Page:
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Jenever

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Jenever (also known as junever, genievre, genever, jeniever, peket or in England as Holland gin), is the juniper-flavored and strongly alcoholic traditional liquor of the Netherlands, Belgium and Northern France (Nord département), from which gin evolved. Believed to have been invented by a Dutch chemist and alchemist named Sylvius de Bouve, it was first sold as a medicine in the late 16th century. In the 17th century it became more popular for its flavor.

Left: Hollandse Graanjenever.

Traditional jenever is still very popular in the Netherlands and Belgium. European Union regulations specify that only liquor made in these two countries, two French provinces and two German federal states can use the name jenever.

Jenever was originally produced by distilling maltwine (moutwijn in Dutch) to 50% ABV. Because the resulting spirit wasn't palatable due to the lack of refined distilling techniques (only the pot still was available), herbs were added to mask the flavour. The juniper berry (Jeneverbes in Dutch, which comes in its turn from the French genievre) was chosen for its alleged medicinal effects, hence the name jenever (and the English name Gin).

Jenever evolved from malt wine spirits, and is a distinctly different drink from later styles of gin. Jenever is distilled at least partially from barley malt (and/or other grain) using a pot still, and is sometimes aged in wood. This typically lends a slightly malty flavor and/or a resemblance to whisky. Jenever is typically lower in alcohol content and distinctly different from gins distilled strictly from neutral spirits (e.g. London dry gin).

There are two types of jenever: "Oude" (Old) and "Jonge" (Young). This is not a matter of aging, but of distilling techniques. Around 1900 it became possible to distil a high-graded type of alcohol almost neutral in taste, independent of the origin of the spirit. A worldwide tendency for a lighter and less dominant taste, as well as lower prices, led to the development of blended whisky in Great Britain, and in the Netherlands to Jonge Jenever. During the Great War lack of imported cereals, and hence malt, forced the promotion of this blend. Alcohol derived from molasses from the beet-sugar industry was used as an alternative to grain spirit. People started using the term ‘Oude’ for the old-style jenever and ‘Jonge’ for the new style, which contains more grain instead of malt and can even contain plain sugar-based alcohol.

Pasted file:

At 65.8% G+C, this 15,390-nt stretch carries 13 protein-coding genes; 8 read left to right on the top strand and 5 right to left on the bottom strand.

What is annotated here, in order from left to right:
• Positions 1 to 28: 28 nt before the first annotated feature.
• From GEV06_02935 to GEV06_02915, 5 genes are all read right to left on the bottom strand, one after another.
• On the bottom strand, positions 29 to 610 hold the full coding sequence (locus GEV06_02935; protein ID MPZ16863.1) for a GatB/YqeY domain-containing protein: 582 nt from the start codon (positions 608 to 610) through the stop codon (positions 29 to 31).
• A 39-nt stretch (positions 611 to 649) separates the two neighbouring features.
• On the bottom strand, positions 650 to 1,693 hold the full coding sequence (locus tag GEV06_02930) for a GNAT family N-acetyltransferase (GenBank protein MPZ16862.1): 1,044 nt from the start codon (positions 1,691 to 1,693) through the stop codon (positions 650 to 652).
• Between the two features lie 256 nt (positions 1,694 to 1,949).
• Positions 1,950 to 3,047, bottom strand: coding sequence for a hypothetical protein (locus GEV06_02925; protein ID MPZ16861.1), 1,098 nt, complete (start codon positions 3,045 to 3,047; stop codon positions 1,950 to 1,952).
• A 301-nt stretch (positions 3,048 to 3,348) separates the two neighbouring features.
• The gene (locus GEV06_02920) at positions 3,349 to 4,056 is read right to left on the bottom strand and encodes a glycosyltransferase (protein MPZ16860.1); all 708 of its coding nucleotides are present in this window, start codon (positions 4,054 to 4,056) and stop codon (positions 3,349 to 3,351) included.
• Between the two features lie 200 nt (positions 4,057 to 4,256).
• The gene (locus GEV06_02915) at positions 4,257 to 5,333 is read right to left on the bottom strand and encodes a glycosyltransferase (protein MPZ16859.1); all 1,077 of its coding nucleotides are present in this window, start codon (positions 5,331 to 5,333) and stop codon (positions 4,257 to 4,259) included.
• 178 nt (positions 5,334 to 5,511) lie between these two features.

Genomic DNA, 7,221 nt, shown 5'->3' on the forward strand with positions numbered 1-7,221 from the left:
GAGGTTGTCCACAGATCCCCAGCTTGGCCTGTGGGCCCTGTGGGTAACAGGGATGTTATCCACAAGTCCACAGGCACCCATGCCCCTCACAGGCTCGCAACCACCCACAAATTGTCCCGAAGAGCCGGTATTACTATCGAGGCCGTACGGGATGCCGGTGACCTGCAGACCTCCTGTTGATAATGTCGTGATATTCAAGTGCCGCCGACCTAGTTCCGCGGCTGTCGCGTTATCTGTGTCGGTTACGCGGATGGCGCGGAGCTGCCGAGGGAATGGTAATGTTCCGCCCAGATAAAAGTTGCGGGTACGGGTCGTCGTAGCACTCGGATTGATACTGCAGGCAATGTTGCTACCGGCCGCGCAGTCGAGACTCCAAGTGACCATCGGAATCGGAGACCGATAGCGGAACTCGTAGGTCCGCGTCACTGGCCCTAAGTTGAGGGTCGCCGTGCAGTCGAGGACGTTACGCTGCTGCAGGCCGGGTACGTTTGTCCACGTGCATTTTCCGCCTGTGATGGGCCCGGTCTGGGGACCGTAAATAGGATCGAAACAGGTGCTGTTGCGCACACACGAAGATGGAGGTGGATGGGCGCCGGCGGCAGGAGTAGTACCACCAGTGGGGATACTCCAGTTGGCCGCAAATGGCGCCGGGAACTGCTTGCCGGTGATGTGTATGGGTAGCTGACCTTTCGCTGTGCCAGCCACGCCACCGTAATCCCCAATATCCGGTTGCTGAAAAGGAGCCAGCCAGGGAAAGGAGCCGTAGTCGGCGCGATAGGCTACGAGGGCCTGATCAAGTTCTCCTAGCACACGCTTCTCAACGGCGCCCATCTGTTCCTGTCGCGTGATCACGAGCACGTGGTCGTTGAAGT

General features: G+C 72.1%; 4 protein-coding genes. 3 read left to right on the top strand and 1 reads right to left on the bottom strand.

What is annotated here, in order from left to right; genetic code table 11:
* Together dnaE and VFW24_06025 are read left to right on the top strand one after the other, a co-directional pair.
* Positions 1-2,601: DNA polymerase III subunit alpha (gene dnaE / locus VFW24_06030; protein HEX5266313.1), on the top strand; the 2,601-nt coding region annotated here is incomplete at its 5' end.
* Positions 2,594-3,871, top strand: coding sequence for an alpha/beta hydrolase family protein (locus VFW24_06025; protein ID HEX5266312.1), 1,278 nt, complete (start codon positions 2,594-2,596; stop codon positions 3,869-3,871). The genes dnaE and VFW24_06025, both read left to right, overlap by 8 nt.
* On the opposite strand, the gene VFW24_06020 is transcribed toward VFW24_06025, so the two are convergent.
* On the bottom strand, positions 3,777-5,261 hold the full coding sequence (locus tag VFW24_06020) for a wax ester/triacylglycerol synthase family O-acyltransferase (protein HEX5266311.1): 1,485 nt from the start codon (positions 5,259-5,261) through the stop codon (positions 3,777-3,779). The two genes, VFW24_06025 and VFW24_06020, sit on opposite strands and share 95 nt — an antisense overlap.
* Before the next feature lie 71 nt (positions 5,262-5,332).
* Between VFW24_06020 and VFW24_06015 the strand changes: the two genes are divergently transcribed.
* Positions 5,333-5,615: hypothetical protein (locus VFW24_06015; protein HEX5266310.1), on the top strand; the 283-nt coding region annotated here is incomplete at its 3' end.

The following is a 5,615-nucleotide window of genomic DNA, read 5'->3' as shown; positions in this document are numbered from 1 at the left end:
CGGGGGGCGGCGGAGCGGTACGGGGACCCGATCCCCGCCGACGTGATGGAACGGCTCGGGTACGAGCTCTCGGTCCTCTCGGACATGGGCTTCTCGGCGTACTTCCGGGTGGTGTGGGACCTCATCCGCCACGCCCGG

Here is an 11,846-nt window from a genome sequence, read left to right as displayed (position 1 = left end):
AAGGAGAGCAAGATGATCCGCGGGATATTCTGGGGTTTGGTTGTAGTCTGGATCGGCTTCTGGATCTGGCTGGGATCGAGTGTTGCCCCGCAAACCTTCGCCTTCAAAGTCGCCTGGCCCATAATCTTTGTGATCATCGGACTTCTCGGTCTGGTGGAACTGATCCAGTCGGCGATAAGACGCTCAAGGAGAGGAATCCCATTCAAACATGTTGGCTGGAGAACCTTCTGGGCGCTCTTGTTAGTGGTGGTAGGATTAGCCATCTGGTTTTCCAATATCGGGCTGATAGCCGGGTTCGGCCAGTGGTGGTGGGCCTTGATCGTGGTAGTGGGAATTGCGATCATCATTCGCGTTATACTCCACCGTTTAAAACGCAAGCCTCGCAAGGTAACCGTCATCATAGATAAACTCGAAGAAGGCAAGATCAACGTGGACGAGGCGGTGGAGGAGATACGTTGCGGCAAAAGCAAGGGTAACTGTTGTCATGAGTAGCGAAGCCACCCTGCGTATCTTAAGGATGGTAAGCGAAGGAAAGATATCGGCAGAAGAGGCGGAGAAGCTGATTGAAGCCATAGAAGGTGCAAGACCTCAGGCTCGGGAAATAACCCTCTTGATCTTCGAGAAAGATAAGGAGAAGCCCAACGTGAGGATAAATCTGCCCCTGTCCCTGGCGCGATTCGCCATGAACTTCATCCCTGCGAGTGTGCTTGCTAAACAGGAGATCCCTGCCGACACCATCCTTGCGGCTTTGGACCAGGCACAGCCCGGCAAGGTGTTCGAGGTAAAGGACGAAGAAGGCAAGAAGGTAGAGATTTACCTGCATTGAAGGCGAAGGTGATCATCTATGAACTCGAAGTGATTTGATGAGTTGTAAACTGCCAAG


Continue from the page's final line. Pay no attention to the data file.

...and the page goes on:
In modern times, jenever distilled from grain and malt only is labelled Graanjenever. Jonge jenever can contain no more than 15% malt wine and 10 grams of sugar per litre. Oude jenever must contain at least 15% malt wine but not more than 20 grams of sugar per litre. Korenwijn ("cornwine") is a drink very similar to the 18th century style jenever and is often matured for a few years in an oak cask; it contains from 51% to 70% malt wine and up to 20g/l of sugar.

Hasselt and Deinze, Belgium, and Schiedam and Groningen, the Netherlands, are famous for their jenevers.

Jonge jenever is sometimes served cold from a bottle that has been kept in a freezer. However, the higher-quality oude jenever (and korenwijn) is usually served at room temperature. When jenever is drunk with lager beer as a chaser, it is referred to as a kopstoot (headbutt).

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